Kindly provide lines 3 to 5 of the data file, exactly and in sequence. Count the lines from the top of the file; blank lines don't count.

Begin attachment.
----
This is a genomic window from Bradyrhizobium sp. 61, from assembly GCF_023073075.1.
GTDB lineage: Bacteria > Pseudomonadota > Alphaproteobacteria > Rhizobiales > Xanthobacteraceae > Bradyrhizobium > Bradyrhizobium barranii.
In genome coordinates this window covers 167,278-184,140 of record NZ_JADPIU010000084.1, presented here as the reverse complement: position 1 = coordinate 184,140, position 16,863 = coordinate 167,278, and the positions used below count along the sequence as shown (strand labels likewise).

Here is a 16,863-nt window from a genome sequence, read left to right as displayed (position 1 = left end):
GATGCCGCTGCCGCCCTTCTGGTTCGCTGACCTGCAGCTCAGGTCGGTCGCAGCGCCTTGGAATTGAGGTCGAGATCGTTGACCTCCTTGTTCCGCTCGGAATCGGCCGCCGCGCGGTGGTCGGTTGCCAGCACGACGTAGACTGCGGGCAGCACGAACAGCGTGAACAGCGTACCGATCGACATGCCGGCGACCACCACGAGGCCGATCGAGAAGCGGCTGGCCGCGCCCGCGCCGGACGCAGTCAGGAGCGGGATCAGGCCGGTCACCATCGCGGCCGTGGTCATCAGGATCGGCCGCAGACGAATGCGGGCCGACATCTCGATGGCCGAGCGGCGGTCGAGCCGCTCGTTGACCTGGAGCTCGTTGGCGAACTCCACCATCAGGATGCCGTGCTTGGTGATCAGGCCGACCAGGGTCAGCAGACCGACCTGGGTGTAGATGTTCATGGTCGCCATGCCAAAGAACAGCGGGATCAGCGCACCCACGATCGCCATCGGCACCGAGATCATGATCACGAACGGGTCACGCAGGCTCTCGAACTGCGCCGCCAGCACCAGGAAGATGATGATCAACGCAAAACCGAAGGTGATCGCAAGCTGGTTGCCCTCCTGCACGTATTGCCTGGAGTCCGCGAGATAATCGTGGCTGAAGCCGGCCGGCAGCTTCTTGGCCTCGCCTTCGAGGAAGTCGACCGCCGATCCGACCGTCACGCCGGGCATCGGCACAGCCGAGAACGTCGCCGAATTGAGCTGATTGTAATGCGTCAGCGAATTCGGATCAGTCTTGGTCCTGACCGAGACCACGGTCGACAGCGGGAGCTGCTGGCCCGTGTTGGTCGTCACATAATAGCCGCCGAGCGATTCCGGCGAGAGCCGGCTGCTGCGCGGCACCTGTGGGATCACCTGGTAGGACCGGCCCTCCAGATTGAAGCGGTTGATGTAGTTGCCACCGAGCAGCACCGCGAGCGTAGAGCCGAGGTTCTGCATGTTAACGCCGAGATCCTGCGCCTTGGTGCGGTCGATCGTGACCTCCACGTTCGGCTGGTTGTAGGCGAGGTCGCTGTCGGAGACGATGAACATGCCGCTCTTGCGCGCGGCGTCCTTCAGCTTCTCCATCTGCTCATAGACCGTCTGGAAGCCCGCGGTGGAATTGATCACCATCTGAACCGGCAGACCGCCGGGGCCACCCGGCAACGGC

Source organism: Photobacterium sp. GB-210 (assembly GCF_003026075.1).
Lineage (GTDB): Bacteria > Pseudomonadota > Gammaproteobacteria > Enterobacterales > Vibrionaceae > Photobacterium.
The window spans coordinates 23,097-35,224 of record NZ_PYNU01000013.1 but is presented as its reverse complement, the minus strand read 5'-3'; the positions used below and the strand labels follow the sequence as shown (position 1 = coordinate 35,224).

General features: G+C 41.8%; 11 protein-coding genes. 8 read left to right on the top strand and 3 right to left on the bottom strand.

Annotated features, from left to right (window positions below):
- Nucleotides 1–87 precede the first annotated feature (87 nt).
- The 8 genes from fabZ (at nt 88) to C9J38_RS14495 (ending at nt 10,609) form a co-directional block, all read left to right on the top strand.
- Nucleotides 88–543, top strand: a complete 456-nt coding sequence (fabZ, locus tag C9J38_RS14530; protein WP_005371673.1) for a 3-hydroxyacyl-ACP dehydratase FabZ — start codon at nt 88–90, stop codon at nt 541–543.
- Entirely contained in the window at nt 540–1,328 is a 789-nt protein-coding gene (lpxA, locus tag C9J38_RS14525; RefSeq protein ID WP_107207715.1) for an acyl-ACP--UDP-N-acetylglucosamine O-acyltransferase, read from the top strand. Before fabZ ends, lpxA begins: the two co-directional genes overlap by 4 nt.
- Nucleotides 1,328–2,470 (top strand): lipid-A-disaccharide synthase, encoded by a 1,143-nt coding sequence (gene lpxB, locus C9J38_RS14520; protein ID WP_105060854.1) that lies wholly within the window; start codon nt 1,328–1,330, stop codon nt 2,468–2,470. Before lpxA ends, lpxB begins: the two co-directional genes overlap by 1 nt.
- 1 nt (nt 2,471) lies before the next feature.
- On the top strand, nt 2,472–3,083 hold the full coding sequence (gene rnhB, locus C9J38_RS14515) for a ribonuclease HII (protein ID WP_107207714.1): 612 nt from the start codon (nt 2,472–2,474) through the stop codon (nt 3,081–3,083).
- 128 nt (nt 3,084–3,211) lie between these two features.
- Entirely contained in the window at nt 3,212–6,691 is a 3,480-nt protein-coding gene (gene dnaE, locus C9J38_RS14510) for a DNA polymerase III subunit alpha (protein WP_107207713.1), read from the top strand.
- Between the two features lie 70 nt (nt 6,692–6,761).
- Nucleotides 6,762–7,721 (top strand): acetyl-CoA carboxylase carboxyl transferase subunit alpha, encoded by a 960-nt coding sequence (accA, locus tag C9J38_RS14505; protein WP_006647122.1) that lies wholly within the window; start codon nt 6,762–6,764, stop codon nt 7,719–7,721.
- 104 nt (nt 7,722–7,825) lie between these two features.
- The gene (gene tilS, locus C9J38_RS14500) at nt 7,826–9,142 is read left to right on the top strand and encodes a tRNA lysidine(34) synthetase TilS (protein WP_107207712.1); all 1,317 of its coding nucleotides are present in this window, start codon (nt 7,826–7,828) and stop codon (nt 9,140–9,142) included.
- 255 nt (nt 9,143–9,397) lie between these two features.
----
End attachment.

In genome coordinates this window covers 167,278-184,140 of record NZ_JADPIU010000084.1, presented here as the reverse complement: position 1 = coordinate 184,140, position 16,863 = coordinate 167,278, and the positions used below count along the sequence as shown (strand labels likewise).

Here is a 16,863-nt window from a genome sequence, read left to right as displayed (position 1 = left end):
GATGCCGCTGCCGCCCTTCTGGTTCGCTGACCTGCAGCTCAGGTCGGTCGCAGCGCCTTGGAATTGAGGTCGAGATCGTTGACCTCCTTGTTCCGCTCGGAATCGGCCGCCGCGCGGTGGTCGGTTGCCAGCACGACGTAGACTGCGGGCAGCACGAACAGCGTGAACAGCGTACCGATCGACATGCCGGCGACCACCACGAGGCCGATCGAGAAGCGGCTGGCCGCGCCCGCGCCGGACGCAGTCAGGAGCGGGATCAGGCCGGTCACCATCGCGGCCGTGGTCATCAGGATCGGCCGCAGACGAATGCGGGCCGACATCTCGATGGCCGAGCGGCGGTCGAGCCGCTCGTTGACCTGGAGCTCGTTGGCGAACTCCACCATCAGGATGCCGTGCTTGGTGATCAGGCCGACCAGGGTCAGCAGACCGACCTGGGTGTAGATGTTCATGGTCGCCATGCCAAAGAACAGCGGGATCAGCGCACCCACGATCGCCATCGGCACCGAGATCATGATCACGAACGGGTCACGCAGGCTCTCGAACTGCGCCGCCAGCACCAGGAAGATGATGATCAACGCAAAACCGAAGGTGATCGCAAGCTGGTTGCCCTCCTGCACGTATTGCCTGGAGTCCGCGAGATAATCGTGGCTGAAGCCGGCCGGCAGCTTCTTGGCCTCGCCTTCGAGGAAGTCGACCGCCGATCCGACCGTCACGCCGGGCATCGGCACAGCCGAGAACGTCGCCGAATTGAGCTGATTGTAATGCGTCAGCGAATTCGGATCAGTCTTGGTCCTGACCGAGACCACGGTCGACAGCGGGAGCTGCTGGCCCGTGTTGGTCGTCACATAATAGCCGCCGAGCGATTCCGGCGAGAGCCGGCTGCTGCGCGGCACCTGTGGGATCACCTGGTAGGACCGGCCCTCCAGATTGAAGCGGTTGATGTAGTTGCCACCGAGCAGCACCGCGAGCGTAGAGCCGAGGTTCTGCATGTTAACGCCGAGATCCTGCGCCTTGGTGCGGTCGATCGTGACCTCCACGTTCGGCTGGTTGTAGGCGAGGTCGCTGTCGGAGACGATGAACATGCCGCTCTTGCGCGCGGCGTCCTTCAGCTTCTCCATCTGCTCATAGACCGTCTGGAAGCCCGCGGTGGAATTGATCACCATCTGAACCGGCAGACCGCCGGGGCCACCCGGCAACGGC